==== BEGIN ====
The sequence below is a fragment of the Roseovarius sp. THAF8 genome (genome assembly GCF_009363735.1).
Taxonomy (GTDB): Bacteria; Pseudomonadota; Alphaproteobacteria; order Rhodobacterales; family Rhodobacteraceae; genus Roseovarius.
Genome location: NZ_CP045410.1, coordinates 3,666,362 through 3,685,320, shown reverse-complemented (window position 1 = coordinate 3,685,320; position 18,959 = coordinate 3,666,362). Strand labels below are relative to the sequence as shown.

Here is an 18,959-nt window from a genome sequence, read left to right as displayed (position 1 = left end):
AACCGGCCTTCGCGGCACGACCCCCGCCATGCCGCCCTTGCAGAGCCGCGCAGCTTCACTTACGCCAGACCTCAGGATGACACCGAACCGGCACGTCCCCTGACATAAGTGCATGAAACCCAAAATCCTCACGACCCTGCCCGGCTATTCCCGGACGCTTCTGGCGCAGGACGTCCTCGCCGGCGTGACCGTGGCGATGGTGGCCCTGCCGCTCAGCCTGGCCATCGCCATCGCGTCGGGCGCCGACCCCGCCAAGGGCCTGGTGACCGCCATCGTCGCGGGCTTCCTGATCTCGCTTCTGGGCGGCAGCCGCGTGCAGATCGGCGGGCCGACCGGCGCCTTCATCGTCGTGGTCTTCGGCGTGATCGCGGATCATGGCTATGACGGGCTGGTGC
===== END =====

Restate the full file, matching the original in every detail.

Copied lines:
The sequence below is a fragment of the Roseovarius sp. THAF8 genome (genome assembly GCF_009363735.1).
Taxonomy (GTDB): Bacteria; Pseudomonadota; Alphaproteobacteria; order Rhodobacterales; family Rhodobacteraceae; genus Roseovarius.
Genome location: NZ_CP045410.1, coordinates 3,666,362 through 3,685,320, shown reverse-complemented (window position 1 = coordinate 3,685,320; position 18,959 = coordinate 3,666,362). Strand labels below are relative to the sequence as shown.

Here is an 18,959-nt window from a genome sequence, read left to right as displayed (position 1 = left end):
AACCGGCCTTCGCGGCACGACCCCCGCCATGCCGCCCTTGCAGAGCCGCGCAGCTTCACTTACGCCAGACCTCAGGATGACACCGAACCGGCACGTCCCCTGACATAAGTGCATGAAACCCAAAATCCTCACGACCCTGCCCGGCTATTCCCGGACGCTTCTGGCGCAGGACGTCCTCGCCGGCGTGACCGTGGCGATGGTGGCCCTGCCGCTCAGCCTGGCCATCGCCATCGCGTCGGGCGCCGACCCCGCCAAGGGCCTGGTGACCGCCATCGTCGCGGGCTTCCTGATCTCGCTTCTGGGCGGCAGCCGCGTGCAGATCGGCGGGCCGACCGGCGCCTTCATCGTCGTGGTCTTCGGCGTGATCGCGGATCATGGCTATGACGGGCTGGTGC